Monday, February 15, 2010
The Windup Girl, by Paolo Bacigalupi
I went into this one with expectations and not much else -- like an outbreak of the flu, gushing reviews and name-drops spread over my Google Reader, and I knew I had to read it. It made Time Magazine's top ten list, which is, one supposes, a big deal (they still print magazines?) for genre fiction. The Windup Girl sort of recalls the big fish of cyberpunk fiction in its dense world-building and dystopian almost-future, tracking a half-dozen or so characters across the tumultuous few weeks of a coup d'etat in post-petroleum bubble burst Bangkok, and wins some pretty hefty points both for showing off some very meaty world-building and for not showing off; the novel unravels some of its key background points, but the reader is left to fend for themselves in trying to extrapolate what Bacigalupi means when he talks about "The December 12th Coup" or "THE INCIDENT" in Malaysia, or on the precise means and ends of the calorie companies that make up the spooky boogeyman of the novel. There's a lot of reading between the lines to do, but those of us who dig into that sort of thing will find that Bacigalupi's logic remains pretty consistent.
Still, there's some tangle to cut through -- early chapters put me off a little bit. I mean, I get that your novel is about nationalistic tension and allegory, but when the white protagonist is a greedy, opportunistic wealthy business man, the Chinese protagonist is a shady, slippery middle manager who only refers to the white dude as "foreign devil" (no really!), the Thai character is a jolly, in-your-face former Muay Thai champion (yeah, really!) and the titular Windup Girl is a Japanese bio-engineered super geisha-- it's hard to duck out of calling it a little problematic on a couple of levels; especially in attempting to convey graphic horror in rape scenes (yeah, heads up -- there are a few of those), Bacigalupi leans a little too close to exploitation; I was squicked enough by an early scene that I nearly called it quits on the novel as a whole.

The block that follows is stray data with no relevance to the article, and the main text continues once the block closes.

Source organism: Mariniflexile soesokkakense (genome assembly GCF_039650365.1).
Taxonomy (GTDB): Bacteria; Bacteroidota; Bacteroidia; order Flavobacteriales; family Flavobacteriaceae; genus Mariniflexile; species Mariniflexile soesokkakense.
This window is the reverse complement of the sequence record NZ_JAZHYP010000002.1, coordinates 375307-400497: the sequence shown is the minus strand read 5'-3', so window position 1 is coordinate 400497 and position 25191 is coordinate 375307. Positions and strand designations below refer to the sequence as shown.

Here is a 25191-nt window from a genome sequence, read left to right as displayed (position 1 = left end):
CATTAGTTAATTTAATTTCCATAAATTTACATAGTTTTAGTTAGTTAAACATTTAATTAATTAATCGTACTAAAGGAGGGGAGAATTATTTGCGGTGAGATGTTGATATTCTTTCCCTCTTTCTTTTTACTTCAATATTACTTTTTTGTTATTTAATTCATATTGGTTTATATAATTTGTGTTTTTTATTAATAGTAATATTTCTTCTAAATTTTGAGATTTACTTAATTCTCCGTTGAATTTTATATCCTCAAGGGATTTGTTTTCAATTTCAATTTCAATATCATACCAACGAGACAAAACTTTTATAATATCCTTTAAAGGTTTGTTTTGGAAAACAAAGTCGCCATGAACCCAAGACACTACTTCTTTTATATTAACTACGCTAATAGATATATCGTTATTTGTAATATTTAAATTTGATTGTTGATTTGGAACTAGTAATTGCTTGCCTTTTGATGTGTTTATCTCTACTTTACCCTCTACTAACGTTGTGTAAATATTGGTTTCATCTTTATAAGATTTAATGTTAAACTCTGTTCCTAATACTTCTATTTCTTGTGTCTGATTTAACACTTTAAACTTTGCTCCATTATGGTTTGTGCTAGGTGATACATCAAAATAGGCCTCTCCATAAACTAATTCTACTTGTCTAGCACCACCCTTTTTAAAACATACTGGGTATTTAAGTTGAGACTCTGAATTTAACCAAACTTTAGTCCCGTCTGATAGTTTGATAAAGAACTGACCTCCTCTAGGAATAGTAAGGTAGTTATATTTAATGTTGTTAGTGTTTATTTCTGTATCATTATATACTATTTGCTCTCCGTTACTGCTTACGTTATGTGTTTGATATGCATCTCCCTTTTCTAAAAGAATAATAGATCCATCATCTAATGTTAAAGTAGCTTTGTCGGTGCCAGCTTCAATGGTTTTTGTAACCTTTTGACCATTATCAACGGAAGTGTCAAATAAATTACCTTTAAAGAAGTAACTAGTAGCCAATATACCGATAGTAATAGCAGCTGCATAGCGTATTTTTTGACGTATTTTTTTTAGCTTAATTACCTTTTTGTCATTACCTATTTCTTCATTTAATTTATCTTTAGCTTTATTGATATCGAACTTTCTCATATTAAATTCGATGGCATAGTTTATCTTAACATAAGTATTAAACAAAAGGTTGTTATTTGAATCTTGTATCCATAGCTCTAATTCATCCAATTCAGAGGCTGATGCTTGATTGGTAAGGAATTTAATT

All the same, the novel quits dragging its feet about half-way through, and once it becomes clear that the awkward "Pretty Woman" sub-plot is disposable it picks up. There are some oddities, like a cop-out of an epilogue, a few characters that veer too far into the realm of the cartoony (you'll know him when you meet him) and early subplots that go nowhere (which maybe warrant textual analysis, or which maybe indicate a more expansive, Mieville-ish setting that Bacigalupi is setting up), but once the novel's principle plot of coup d'etat in dystopian future Bangkok gets moving it finds its feet; Bacigalupi's prose is lean and fairly filler-less, and as a triumph of world-building it is, for me, a happier and more intriguing answer to "What comes next after cyberpunk?" than "I guess steampunk comes next!"
The Windup Girl is out now on Night Shade Books.